When you go to a website, you are often met by an onslaught of advertisements. For everything from custom-built PC’s to the latest diet trend, advertisements are everywhere. Sadly they may not be the only thing appearing on your computer with the use of malicious adverts appearing more and more often. In the recent onslaught though even the BBC was caught running malicious adverts on their site.
Major websites were hit by the “malvertising” attack which sees malicious adverts uploaded to third party advertising companies which then give these adverts out to other sites. The harmful “malverts” included your everyday malware and even file-encrypting ransomware, a type of software that is making and appearance more and more these days.
Trend Micro first reported on the malverts on Monday, only to have a similar post held off till Tuesday from MalwareBytes Labs while they contacted several advertising networks in the hope of getting the malicious adverts removed.
With large groups like the BBC, Newsweek, MSN and the New York Times all being exposed to the malicious adverts it may be a good time to check that your anti-virus software is up t o date and do a thorough scan of your system.
While internet browser Opera isn’t quite the technical powerhouse it used to be, the Norwegian company has announced that it is adding native ad-blocking to the software. The feature is included in the latest developer edition of the browser – but deactivated by default – and the company believes its native system is more effective than third-party apps, and that blocking ads will speed up page loads by up to 40%, on average, with some sites potentially seeing speed improvements of up to 90%.
“If there were no bloated ads, some top websites would load up to 90% faster,” Opera’s Senior Vice President for Global Engineering Krystian Kolondra writes in a post on the official Opera blog. “Today, we wanted to share with you a native ad-blocking technology in our Developer channel for Opera for computers. “Native” means unmatched speed vs extensions, since the blocking happens at the web engine level.”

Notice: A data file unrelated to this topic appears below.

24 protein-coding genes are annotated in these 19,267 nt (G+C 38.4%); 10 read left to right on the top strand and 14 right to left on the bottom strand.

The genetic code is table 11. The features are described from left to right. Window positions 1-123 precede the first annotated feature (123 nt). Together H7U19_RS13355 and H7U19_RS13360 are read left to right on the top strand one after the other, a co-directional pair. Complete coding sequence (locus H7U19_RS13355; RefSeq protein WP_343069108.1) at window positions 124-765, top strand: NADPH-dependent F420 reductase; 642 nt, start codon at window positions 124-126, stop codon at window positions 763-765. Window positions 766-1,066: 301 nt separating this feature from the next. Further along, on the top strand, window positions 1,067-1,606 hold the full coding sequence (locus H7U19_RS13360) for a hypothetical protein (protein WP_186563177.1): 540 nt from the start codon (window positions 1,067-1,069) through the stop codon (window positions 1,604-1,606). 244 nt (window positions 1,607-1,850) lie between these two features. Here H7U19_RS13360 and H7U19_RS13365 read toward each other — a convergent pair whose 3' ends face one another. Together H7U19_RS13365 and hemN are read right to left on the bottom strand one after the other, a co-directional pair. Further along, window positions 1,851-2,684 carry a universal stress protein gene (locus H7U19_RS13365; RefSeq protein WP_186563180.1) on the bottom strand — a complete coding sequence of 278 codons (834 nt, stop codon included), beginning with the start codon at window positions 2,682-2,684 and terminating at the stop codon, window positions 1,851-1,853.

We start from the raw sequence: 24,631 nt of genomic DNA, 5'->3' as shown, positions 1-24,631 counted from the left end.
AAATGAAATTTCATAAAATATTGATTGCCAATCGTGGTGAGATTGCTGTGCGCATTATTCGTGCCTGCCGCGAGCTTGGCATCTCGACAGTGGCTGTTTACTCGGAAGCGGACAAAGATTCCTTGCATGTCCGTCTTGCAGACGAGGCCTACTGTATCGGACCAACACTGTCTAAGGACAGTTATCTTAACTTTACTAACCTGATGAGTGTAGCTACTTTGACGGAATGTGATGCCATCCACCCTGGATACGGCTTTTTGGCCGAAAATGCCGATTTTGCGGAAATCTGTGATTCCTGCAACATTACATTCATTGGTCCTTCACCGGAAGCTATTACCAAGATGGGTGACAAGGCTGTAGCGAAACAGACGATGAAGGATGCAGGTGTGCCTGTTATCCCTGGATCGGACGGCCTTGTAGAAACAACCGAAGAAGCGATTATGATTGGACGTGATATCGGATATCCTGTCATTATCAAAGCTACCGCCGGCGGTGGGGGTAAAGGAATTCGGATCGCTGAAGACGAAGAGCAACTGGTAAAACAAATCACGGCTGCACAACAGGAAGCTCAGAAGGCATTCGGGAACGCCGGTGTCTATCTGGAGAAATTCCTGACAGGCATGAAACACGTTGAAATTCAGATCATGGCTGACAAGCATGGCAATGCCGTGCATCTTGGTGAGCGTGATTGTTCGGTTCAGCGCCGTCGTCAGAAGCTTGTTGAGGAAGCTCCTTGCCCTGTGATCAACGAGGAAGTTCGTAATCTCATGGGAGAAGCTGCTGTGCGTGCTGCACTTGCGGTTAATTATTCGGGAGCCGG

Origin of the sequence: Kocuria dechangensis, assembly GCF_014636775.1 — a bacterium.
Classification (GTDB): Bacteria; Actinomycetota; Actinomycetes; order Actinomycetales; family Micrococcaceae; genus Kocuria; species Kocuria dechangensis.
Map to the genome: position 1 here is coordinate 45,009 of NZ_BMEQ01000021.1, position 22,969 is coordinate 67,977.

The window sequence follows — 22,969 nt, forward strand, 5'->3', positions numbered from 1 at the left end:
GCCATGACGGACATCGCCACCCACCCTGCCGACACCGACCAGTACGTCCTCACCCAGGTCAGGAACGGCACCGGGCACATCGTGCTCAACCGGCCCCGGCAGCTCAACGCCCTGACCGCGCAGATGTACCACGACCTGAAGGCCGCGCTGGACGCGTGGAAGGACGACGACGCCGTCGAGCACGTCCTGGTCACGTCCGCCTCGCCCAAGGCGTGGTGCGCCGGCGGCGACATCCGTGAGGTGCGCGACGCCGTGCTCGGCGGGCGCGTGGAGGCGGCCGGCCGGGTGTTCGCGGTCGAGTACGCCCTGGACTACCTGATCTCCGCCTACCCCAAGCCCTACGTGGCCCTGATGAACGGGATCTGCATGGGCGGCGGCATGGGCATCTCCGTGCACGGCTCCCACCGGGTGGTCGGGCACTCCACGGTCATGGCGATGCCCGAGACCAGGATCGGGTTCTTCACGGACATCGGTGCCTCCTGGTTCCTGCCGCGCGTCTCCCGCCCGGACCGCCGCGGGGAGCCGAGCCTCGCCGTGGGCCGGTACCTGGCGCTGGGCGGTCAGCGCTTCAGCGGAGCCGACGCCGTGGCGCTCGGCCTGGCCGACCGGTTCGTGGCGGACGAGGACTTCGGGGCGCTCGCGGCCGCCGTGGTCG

“We are the first major browser vendor to integrate an ad-blocking feature, but this development should be a no surprise to anyone given the rising popularity of ad-blocking software and even Apple allowing it on its platform,” Kolondra adds.
The move is sure to be controversial, with sites such as Forbes and The New York Times blocking their content for users of ad-blocking software, but Kolondra says that Opera is only serving the desires of its users.
“Advertising fuels the internet, allowing for many services to be free for users,” Kolondra writes. “But, as our new research shows, most webpages today are significantly slowed down by bloated ads and heavy tracking. We don’t accept it – we want the web to be a better place for us all, as users.”
Following the massive leak of surveillance data by whistleblower Edward Snowden in 2013, it was revealed that the US National Security Agency (NSA – its headquarters pictured above) had been collecting e-mail metadata as part of a program it claimed ended in 2011. However, a lawsuit filed by the New York Times has revealed that the NSA effectively continued the program from 2011 onwards, just under a different rules, and under less scrutiny from the Foreign Intelligence Surveillance Court (FISC) than the previous iteration.
The New York Times filed a Freedom of Information Act lawsuit against the NSA – the newspaper is one of the greatest proponents of the FOIA, and has used it to investigate the treatment of Guantanamo Bay detainees and the secret interpretation of the Patriot Act – through which it obtained records that the NSA ended its e-mail records program, which was authorised under the Pen Register and Trap and Trace (PRTT) provision, as “other authorities can satisfy certain foreign intelligence requirements” that its own system “had been designed to meet.”